Impacts of brown carbon from biomass burning on surface UV and ozone photochemistry in the Amazon Basin

Handle URI:
http://hdl.handle.net/10754/621860
Title:
Impacts of brown carbon from biomass burning on surface UV and ozone photochemistry in the Amazon Basin
Authors:
Mok, Jungbin; Krotkov, Nickolay A.; Arola, Antti; Torres, Omar; Jethva, Hiren; Andrade, Marcos; Labow, Gordon; Eck, Thomas F.; Li, Zhanqing; Dickerson, Russell R.; Stenchikov, Georgiy L. ( 0000-0001-9033-4925 ) ; Osipov, Sergey; Ren, Xinrong
Abstract:
The spectral dependence of light absorption by atmospheric particulate matter has major implications for air quality and climate forcing, but remains uncertain especially in tropical areas with extensive biomass burning. In the September-October 2007 biomass-burning season in Santa Cruz, Bolivia, we studied light absorbing (chromophoric) organic or “brown” carbon (BrC) with surface and space-based remote sensing. We found that BrC has negligible absorption at visible wavelengths, but significant absorption and strong spectral dependence at UV wavelengths. Using the ground-based inversion of column effective imaginary refractive index in the range 305–368 nm, we quantified a strong spectral dependence of absorption by BrC in the UV and diminished ultraviolet B (UV-B) radiation reaching the surface. Reduced UV-B means less erythema, plant damage, and slower photolysis rates. We use a photochemical box model to show that relative to black carbon (BC) alone, the combined optical properties of BrC and BC slow the net rate of production of ozone by up to 18% and lead to reduced concentrations of radicals OH, HO2, and RO2 by up to 17%, 15%, and 14%, respectively. The optical properties of BrC aerosol change in subtle ways the generally adverse effects of smoke from biomass burning.
KAUST Department:
Physical Sciences and Engineering (PSE) Division
Citation:
Mok J, Krotkov NA, Arola A, Torres O, Jethva H, et al. (2016) Impacts of brown carbon from biomass burning on surface UV and ozone photochemistry in the Amazon Basin. Scientific Reports 6: 36940. Available: http://dx.doi.org/10.1038/srep36940.
Publisher:
Springer Nature
Journal:
Scientific Reports
Issue Date:
11-Nov-2016
DOI:
10.1038/srep36940
Type:
Article
ISSN:
2045-2322
Sponsors:
J.M. and Z.L. were supported by ESSIC–NASA Master grant (5266960), the National Science Foundation (AGS1118325, AGS1534670), MOST (2013CB955804), and NSFC (91544217). G.S. and S.O. were supported by the King Abdullah University of Science and Technology (KAUST) and used the resources of the Supercomputing Laboratory at KAUST in Thuwal, Saudi Arabia. The authors acknowledge support from NASA Earth Science Division, Radiation Sciences and Atmospheric Composition programs. The authors also thank the AERONET and UV-B Monitoring and Research Program team members.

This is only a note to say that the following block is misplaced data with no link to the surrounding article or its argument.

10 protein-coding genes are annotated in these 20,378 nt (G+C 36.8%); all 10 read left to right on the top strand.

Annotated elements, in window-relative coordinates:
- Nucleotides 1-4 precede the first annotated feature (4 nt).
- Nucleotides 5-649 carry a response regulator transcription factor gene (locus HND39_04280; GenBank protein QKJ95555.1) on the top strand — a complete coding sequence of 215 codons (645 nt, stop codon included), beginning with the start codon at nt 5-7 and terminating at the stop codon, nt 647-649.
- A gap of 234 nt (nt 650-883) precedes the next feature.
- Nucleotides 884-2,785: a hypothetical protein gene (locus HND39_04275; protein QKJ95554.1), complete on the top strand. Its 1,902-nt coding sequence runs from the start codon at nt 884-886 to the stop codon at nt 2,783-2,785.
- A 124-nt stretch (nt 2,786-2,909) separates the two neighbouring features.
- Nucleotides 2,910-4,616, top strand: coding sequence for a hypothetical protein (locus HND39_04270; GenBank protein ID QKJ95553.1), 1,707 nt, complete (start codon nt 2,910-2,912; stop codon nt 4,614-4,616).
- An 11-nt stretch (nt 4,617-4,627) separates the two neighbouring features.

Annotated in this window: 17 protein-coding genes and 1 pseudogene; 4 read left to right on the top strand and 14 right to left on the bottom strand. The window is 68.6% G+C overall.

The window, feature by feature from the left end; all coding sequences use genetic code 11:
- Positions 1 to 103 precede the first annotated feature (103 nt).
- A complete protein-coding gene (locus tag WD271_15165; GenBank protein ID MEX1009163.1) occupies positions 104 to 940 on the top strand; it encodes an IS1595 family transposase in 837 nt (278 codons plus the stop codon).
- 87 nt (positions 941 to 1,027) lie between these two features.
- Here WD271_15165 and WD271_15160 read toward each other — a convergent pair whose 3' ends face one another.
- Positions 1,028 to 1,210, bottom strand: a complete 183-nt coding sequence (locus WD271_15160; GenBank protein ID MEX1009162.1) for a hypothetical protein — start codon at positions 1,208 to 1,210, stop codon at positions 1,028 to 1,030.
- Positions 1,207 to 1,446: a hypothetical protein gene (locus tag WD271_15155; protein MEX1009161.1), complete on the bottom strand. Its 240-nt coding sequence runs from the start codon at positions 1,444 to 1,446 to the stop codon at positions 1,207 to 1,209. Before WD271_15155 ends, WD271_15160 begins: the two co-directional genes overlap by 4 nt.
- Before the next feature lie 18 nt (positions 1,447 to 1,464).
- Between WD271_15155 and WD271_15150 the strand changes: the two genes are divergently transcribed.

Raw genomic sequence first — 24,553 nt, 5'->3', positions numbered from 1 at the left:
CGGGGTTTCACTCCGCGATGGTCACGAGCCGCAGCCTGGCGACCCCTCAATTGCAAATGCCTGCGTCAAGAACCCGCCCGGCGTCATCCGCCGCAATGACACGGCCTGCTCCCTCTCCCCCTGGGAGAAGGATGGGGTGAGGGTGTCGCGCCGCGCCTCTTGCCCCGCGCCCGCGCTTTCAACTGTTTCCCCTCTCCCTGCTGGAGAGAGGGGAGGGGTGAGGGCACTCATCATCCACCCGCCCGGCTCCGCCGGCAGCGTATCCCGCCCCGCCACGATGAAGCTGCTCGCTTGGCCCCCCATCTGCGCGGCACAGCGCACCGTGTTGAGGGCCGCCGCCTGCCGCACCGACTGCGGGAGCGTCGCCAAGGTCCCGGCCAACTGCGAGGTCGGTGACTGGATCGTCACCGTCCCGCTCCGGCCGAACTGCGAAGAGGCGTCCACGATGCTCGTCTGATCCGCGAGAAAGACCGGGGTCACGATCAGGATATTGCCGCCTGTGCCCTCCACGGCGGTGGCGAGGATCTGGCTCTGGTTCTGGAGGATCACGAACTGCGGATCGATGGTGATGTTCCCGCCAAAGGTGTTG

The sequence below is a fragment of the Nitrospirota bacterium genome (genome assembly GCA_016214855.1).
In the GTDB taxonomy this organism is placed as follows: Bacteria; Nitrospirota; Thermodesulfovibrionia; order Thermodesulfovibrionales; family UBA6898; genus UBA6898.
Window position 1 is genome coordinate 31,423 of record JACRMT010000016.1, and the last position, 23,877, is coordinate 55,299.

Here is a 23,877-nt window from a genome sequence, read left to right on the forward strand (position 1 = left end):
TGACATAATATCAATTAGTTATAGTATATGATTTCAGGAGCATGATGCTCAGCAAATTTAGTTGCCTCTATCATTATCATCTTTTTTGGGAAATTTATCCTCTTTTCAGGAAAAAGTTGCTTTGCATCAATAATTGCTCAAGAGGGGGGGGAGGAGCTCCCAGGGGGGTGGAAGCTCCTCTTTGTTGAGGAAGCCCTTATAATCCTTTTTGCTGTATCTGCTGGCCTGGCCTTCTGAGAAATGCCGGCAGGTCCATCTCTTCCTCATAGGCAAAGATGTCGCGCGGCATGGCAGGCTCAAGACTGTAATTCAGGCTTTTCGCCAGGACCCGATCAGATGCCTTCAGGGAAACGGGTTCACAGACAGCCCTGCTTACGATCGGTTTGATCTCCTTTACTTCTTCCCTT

Additional Links:
http://www.nature.com/articles/srep36940
Appears in Collections:
Articles; Physical Sciences and Engineering (PSE) Division

Full metadata record

DC FieldValue Language
dc.contributor.authorMok, Jungbinen
dc.contributor.authorKrotkov, Nickolay A.en
dc.contributor.authorArola, Anttien
dc.contributor.authorTorres, Omaren
dc.contributor.authorJethva, Hirenen
dc.contributor.authorAndrade, Marcosen
dc.contributor.authorLabow, Gordonen
dc.contributor.authorEck, Thomas F.en
dc.contributor.authorLi, Zhanqingen
dc.contributor.authorDickerson, Russell R.en
dc.contributor.authorStenchikov, Georgiy L.en
dc.contributor.authorOsipov, Sergeyen
dc.contributor.authorRen, Xinrongen
dc.date.accessioned2016-11-22T13:40:07Z-
dc.date.available2016-11-22T13:40:07Z-
dc.date.issued2016-11-11en
dc.identifier.citationMok J, Krotkov NA, Arola A, Torres O, Jethva H, et al. (2016) Impacts of brown carbon from biomass burning on surface UV and ozone photochemistry in the Amazon Basin. Scientific Reports 6: 36940. Available: http://dx.doi.org/10.1038/srep36940.en
dc.identifier.issn2045-2322en
dc.identifier.doi10.1038/srep36940en